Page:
• Focus group results revealed biases across all levels of the organization. Ninety-three percent of senior management was men. The IFC implemented a half-day workshop for all senior managers. Trainers were identified and trained to spread and integrate the message.
  • The training counterbalanced specific biases found in focus groups with data on the female economy and opportunity, as well as scientific facts about brain wiring differences between males and females. It was delivered in a non-threatening and sensitive way, through open discussion, humor and role playing, and was tweaked along the way. There have been great challenges with reaching rural areas based on geography as well as a different gender culture, and they ultimately carried out much of the training on weekends. Regional competitions sped up the process, with 8,400 people initially trained, when the goal was 4,500.
  • While HBL did not record baseline data, as KPIs were not considered until after the program had launched, measured results with a control group who did not participate in the training show that the training did indeed increase awareness and support for women. The number of accounts went up more in trained branches, and the size of deposits also increased more in trained branches.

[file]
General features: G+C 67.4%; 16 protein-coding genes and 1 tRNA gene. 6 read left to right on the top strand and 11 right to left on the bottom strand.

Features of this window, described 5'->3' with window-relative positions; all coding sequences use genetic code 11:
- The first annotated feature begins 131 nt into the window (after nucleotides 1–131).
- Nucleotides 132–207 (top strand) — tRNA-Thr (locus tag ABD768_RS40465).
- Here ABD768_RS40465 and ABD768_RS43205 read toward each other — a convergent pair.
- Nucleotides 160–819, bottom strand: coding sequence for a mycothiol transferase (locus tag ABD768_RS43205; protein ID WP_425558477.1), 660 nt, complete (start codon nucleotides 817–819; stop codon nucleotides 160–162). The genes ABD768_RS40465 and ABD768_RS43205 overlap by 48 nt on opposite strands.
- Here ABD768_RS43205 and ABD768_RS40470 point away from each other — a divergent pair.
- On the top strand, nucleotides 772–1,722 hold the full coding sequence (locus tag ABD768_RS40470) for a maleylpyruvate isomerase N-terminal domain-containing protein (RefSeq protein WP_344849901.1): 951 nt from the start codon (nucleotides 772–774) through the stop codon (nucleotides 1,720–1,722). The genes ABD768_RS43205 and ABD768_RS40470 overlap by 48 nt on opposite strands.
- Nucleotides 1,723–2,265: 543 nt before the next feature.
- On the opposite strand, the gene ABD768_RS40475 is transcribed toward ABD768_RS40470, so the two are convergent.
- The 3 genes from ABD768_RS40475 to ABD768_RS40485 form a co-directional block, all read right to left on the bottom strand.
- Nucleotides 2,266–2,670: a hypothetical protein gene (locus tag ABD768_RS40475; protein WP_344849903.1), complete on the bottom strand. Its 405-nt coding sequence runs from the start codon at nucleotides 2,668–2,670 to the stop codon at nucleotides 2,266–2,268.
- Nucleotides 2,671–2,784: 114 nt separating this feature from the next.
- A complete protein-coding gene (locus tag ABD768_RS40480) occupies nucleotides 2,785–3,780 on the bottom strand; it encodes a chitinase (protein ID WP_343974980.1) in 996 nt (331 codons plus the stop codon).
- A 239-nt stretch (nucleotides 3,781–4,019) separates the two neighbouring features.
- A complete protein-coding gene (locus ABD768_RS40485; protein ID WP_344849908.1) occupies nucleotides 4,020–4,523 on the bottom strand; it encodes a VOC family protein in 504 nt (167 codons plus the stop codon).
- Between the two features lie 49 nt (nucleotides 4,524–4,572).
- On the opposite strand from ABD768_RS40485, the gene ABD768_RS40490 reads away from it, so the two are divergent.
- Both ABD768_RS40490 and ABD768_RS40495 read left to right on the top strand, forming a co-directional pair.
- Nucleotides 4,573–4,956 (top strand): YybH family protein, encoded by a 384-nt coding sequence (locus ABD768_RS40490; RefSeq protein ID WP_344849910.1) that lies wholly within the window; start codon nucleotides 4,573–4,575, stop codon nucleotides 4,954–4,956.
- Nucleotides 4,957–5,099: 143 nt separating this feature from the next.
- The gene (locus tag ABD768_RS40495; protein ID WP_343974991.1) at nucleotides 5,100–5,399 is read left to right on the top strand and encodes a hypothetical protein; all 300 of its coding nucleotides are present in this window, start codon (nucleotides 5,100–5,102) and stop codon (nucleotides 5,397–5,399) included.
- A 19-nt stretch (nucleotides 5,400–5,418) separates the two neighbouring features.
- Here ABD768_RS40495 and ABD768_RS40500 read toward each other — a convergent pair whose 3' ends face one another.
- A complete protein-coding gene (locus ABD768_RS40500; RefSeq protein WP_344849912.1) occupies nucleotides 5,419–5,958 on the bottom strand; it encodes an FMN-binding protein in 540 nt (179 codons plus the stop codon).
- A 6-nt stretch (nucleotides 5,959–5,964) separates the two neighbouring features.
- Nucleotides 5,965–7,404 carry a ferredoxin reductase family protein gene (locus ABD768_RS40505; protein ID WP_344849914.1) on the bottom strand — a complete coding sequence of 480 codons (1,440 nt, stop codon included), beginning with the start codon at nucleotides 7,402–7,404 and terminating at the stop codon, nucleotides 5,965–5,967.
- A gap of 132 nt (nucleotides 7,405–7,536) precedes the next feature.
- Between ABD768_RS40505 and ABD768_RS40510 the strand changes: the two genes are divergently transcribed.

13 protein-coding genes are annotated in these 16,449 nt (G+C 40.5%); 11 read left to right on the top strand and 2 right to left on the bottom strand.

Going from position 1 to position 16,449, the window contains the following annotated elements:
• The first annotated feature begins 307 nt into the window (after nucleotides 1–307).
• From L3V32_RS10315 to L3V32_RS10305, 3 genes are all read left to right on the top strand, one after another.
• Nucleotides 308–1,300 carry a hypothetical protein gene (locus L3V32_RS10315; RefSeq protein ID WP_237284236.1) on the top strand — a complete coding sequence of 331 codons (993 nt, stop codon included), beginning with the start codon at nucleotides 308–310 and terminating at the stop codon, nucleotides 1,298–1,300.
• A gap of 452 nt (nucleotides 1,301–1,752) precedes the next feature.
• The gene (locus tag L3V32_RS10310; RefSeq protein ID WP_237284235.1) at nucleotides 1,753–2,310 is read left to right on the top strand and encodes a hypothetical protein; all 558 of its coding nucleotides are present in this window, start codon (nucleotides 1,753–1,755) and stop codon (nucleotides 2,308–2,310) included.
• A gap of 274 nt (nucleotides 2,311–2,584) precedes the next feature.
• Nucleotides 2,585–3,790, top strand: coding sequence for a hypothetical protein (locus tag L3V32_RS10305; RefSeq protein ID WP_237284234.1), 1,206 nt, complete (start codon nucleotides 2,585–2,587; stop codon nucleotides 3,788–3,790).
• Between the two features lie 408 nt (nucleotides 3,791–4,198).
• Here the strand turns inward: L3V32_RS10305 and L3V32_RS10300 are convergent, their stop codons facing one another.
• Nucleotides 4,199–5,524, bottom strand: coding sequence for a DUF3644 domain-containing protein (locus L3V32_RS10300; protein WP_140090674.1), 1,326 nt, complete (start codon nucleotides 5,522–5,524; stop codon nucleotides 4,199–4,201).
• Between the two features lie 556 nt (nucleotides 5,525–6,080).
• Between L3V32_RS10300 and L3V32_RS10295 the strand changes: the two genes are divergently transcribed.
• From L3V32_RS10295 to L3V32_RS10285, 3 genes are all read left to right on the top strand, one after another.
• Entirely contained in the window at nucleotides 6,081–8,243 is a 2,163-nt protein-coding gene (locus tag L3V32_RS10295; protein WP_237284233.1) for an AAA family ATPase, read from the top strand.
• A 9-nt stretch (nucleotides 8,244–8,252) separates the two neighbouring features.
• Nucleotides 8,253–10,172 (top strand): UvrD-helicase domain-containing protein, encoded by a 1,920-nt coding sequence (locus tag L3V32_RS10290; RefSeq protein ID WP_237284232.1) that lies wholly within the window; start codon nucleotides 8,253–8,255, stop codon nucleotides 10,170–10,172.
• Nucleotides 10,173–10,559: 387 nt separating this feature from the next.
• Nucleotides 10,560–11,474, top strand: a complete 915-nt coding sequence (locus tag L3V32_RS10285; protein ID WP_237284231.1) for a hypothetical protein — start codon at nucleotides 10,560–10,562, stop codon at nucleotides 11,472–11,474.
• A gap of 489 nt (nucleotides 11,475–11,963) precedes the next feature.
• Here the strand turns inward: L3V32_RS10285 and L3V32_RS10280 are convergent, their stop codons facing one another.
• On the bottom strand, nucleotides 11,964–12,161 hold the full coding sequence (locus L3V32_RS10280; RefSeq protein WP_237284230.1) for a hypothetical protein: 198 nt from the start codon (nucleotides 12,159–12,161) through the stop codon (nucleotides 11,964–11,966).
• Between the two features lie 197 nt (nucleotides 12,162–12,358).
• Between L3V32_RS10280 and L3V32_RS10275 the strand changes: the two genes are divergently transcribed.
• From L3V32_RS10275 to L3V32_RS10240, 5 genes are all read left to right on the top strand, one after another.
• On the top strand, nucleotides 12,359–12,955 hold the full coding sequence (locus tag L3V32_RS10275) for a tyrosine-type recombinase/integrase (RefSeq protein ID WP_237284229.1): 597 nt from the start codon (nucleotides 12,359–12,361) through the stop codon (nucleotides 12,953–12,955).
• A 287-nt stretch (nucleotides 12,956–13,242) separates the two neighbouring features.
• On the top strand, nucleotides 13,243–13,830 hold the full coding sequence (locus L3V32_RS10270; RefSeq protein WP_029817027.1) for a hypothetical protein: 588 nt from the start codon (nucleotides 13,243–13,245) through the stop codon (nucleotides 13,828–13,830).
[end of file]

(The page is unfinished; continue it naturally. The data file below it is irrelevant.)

• Diversity Inclusion 2016 GBA SummitEven in Australia, unconscious bias is alive and well. Westpac’s Inclusion and Diversity journey was spearheaded by their CEO in the late 90s, who asked the other senior managers, “Where are the women?”
  • Currently Westpac has a target of 50 percent of senior managers to be women (30 percent for the board). Gail Kelly, the first woman CEO in 2008, originally set a 30 percent target. Then she decided 40 percent was reasonable. Now women represent 46 percent of senior managers.
  • Inclusion and Diversity is championed by the CEO at Wesptac. It is included in everyone’s scorecards, and pay is associated with scorecard results.
  • Culture starts with the leadership team, and it is important to retain women employees. Westpac offers many relevant benefits, including paid parental leave for both genders and flexible working hours.
  • Westpac’s tips are to watch for signals in attrition data, make sure the program is driven from the top, ensure the governance structure is tight, and embed it into everyone’s scorecards across the business.
  • Ensuring men are not disenfranchised is important too; make sure men feel included in the journey.


Panels Button

Diversity Inclusion 2016 GBA Summit


Principal, Leader of Diversity & Inclusion Executive Networks, Mercer
Presentation (members only)

Principal, Product Strategy, Mercer
Presentation (members only)

Head of Learning & Development, HBL
Presentation (members only)

General Manager, SME Banking & Connect NOW, Westpac
Presentation (members only)


“Gender Intelligence training is the oil that moved the entire machinery of the Women’s Market program.”
— Roofi Jamil

“If the CEO doesn’t go to the sessions or doesn’t speak about the importance of Inclusion and Diversity, it won’t permeate the organization.”
— Julie Rynski